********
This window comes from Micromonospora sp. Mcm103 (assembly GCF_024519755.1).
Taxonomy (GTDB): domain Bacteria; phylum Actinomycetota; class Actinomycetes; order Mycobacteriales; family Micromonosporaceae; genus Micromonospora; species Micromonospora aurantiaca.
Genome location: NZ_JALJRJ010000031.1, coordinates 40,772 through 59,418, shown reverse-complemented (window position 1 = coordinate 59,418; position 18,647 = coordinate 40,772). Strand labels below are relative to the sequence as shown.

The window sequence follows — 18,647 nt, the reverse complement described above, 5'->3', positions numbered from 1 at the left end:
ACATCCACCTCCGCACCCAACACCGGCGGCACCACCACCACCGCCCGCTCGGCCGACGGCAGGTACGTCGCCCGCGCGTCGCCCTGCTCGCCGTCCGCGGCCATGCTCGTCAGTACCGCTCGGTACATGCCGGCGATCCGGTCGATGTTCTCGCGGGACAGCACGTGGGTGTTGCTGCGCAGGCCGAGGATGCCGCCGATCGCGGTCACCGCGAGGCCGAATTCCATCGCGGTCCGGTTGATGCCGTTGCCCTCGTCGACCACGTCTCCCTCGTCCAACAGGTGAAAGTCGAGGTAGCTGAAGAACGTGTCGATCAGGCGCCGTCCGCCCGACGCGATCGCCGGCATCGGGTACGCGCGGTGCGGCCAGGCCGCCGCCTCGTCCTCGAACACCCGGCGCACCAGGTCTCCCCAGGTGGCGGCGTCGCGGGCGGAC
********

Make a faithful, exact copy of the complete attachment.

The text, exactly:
This window comes from Micromonospora sp. Mcm103 (assembly GCF_024519755.1).
Taxonomy (GTDB): domain Bacteria; phylum Actinomycetota; class Actinomycetes; order Mycobacteriales; family Micromonosporaceae; genus Micromonospora; species Micromonospora aurantiaca.
Genome location: NZ_JALJRJ010000031.1, coordinates 40,772 through 59,418, shown reverse-complemented (window position 1 = coordinate 59,418; position 18,647 = coordinate 40,772). Strand labels below are relative to the sequence as shown.

The window sequence follows — 18,647 nt, the reverse complement described above, 5'->3', positions numbered from 1 at the left end:
ACATCCACCTCCGCACCCAACACCGGCGGCACCACCACCACCGCCCGCTCGGCCGACGGCAGGTACGTCGCCCGCGCGTCGCCCTGCTCGCCGTCCGCGGCCATGCTCGTCAGTACCGCTCGGTACATGCCGGCGATCCGGTCGATGTTCTCGCGGGACAGCACGTGGGTGTTGCTGCGCAGGCCGAGGATGCCGCCGATCGCGGTCACCGCGAGGCCGAATTCCATCGCGGTCCGGTTGATGCCGTTGCCCTCGTCGACCACGTCTCCCTCGTCCAACAGGTGAAAGTCGAGGTAGCTGAAGAACGTGTCGATCAGGCGCCGTCCGCCCGACGCGATCGCCGGCATCGGGTACGCGCGGTGCGGCCAGGCCGCCGCCTCGTCCTCGAACACCCGGCGCACCAGGTCTCCCCAGGTGGCGGCGTCGCGGGCGGAC